Data were statistically evaluated using the SPSS (version 10.0 SPSS Inc., Chicago, Ill.) and R (version 3.0.2. see the R-project.org website) program packages. The data are reported as means±SD. Statistical significance of data was assessed using the Student's t test. In addition, the Kaplan-Meier method was used to analyze the time to cancer appearance (cumulative hazard for tumor development) and survival. Exact-log-rank tests were used to compare the time-to-cancer appearance and survival curves of experimental and control groups. p values≤0.05 were considered significant.

Example 2

MCA-Induced Carcinogenesis is Prevented by Selective Sequestration of Soluble TNF

DN-TNF selectively sequesters sTNF without affecting tmTNF, and inhibits the inflammatory reactions without impacting the major immune mechanisms that control intracellular pathogens and cancer (Vujanovic, Immunol. Res. 2011; 50:159-74; Van Hauwermeiren et al., Cytokine & Growth Factor Reviews 2011; 22:311-9). In contrast, TNFR2-Fc neutralizes both sTNF and tmTNF, and inhibits both the inflammatory reactions and major immune mechanisms (Xu et al., Blood 2007; 109:3333-41; Vujanovic et al., Blood 2010; 116:575-583; Vujanovic, Immunol. Res. 2011; 50:159-74; Van Hauwermeiren et al., Cytokine & Growth Factor Reviews 2011; 22:311-9). The impact of DN-TNF-XPRO™ 1595 and TNFR2-Fc-ENBREL was initially examined on MCA-induced carcinogenesis in wild-type B6 mice (FIG. 1A). It was found that small 4 mm2 tumors began to appear in all mice regardless of treatment on week 4 after MCA injection. The incipient tumors were strikingly more frequent in PBS-treated than in ENBREL-treated and, especially, DN-TNF-treated mice. The differences in tumor frequencies between PBS-treated and ENBREL-treated, PBS-treated and DN-TNF-treated, or ENBREL-treated and DN-TNF-treated mice were significant (p=0.009, p<0.00005, and p=0.027, respectively).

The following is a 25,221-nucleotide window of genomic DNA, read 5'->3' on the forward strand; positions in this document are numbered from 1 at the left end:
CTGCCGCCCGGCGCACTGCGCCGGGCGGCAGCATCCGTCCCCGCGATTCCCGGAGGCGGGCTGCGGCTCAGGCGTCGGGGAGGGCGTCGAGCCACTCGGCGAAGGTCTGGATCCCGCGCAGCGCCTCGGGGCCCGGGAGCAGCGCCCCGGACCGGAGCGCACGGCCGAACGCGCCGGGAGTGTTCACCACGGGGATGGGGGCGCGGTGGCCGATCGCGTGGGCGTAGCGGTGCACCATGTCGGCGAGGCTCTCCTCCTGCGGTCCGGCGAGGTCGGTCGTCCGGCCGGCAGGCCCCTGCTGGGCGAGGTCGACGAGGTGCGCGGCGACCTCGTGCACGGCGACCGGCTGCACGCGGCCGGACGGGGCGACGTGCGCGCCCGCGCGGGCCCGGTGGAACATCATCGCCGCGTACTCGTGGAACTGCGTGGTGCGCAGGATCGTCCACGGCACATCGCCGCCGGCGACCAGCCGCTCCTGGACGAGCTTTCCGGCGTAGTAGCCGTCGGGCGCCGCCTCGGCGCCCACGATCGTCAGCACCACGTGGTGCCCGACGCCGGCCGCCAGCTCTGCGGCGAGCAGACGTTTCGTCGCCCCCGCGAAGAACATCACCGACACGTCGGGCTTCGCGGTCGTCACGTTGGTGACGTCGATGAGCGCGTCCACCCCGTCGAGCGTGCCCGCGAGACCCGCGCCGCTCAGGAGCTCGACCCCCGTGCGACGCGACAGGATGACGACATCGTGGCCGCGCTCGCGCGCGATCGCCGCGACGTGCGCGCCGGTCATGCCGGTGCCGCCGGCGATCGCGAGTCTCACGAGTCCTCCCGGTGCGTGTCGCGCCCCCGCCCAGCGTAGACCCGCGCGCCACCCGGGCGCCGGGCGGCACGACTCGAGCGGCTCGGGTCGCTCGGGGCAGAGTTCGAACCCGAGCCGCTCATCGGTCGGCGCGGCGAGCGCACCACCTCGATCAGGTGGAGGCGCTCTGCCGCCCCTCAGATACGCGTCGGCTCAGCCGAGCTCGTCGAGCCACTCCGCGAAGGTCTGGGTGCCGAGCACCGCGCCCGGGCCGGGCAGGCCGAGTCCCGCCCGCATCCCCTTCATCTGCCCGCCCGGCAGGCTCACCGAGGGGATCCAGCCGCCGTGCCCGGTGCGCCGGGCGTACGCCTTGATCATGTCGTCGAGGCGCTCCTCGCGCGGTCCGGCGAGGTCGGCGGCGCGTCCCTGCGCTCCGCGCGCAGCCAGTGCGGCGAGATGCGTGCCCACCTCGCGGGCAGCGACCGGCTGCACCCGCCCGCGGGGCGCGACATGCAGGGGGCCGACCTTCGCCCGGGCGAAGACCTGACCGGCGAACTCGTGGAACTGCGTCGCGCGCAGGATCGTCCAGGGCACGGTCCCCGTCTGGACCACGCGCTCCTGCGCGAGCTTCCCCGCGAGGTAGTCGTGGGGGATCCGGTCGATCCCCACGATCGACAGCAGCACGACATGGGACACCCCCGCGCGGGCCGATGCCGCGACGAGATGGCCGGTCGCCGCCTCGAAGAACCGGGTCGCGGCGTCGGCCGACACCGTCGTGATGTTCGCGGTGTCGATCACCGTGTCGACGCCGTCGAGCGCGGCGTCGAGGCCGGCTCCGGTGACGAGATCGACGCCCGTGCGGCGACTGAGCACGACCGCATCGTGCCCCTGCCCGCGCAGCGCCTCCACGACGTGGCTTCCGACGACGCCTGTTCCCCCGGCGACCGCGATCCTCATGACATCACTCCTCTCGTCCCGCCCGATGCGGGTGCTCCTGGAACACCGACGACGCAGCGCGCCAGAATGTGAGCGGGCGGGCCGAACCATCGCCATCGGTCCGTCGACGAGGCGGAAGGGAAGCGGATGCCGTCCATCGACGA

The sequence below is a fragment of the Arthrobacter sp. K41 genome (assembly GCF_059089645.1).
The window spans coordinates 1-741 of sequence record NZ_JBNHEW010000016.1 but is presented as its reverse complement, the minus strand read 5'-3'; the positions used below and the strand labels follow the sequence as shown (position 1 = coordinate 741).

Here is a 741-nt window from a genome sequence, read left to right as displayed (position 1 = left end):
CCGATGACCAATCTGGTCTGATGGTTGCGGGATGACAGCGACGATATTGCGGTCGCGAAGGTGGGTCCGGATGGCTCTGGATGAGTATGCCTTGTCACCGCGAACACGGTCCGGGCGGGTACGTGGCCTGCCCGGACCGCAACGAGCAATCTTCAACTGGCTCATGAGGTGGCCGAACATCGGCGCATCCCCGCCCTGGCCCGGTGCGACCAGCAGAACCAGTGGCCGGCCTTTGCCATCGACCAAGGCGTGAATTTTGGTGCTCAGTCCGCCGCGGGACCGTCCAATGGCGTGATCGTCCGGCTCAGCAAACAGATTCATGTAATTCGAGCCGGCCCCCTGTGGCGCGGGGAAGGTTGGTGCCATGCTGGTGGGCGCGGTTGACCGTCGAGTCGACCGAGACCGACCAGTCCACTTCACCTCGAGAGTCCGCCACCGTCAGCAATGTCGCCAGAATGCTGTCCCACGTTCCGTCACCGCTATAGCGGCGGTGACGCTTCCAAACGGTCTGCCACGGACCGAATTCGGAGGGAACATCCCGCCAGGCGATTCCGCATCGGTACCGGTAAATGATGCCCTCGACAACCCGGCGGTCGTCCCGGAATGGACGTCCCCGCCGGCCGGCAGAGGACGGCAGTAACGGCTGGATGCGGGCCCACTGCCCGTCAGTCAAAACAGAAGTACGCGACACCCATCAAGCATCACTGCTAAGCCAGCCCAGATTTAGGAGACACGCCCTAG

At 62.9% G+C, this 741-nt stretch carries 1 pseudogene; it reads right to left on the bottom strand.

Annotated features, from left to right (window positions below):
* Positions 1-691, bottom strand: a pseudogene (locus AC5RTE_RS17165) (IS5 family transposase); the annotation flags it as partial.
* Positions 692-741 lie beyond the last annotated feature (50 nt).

To confirm the initial findings and to evaluate deeper the roles of sTNF and tmTNF in chemically induced carcinogenesis, the effects of phosphate buffered saline (PBS)- and DN-TNF-treatment (sTNF-sequestration) was examined in wild-type mice with the effects of TNF, TNFR1 and TNFR2 deletion (exclusions: sTNF and tmTNF, sTNF-receptor and tmTNF-receptor, respectively) in the gene-deficient mice on MCA-induced carcinogenesis. In this experiment, tumor incidence (FIG. 1B), tumor size (FIG. 1C) and survival (FIG. 1D) were monitored. The time and incidence of tumor occurrence varied between the experimental groups (FIG. 1B). In PBS-treated wild-type and untreated TNFR2-deficient mice, 4 mm2 incipient tumors appeared early and in the majority of animals (week 4: 6/10 and 7/10 mice, respectively). In these test groups, the tumor incidence reached maximum (8/10 mice) on weeks 6 and 10, respectively. In sharp contrast, the specific sequestration of sTNF by DN-TNF in wild-type mice, exclusion of sTNF activity by knocking-out TNFR1, or exclusion of both sTNF and tmTNF by knocking-out TNF led to a delayed (3 to 4 weeks) and infrequent (1/10, 2/10 and 2/10 mice, respectively) occurrence of tumors. While the low tumor incidence remained unchanged in TNF-deficient and DN-TNF-treated mice, it notably increased in TNFR1-deficient mice (from 2/10 to 6/10 mice) on week 9 after MCA injection. The differences in tumor frequencies between PBS-treated and DN-TNF-treated, TNF-deficient or TNFR1-deficient mice were significant (p=0.0007, p=0.0016, and p=0.031, respectively). Similarly, the differences in tumor frequencies between TNFR2-deficient and DN-TNF-treated, TNF-deficient or TNFR1-deficient mice were also significant (p=0.0013, p=0.0026 and p=0.029, respectively).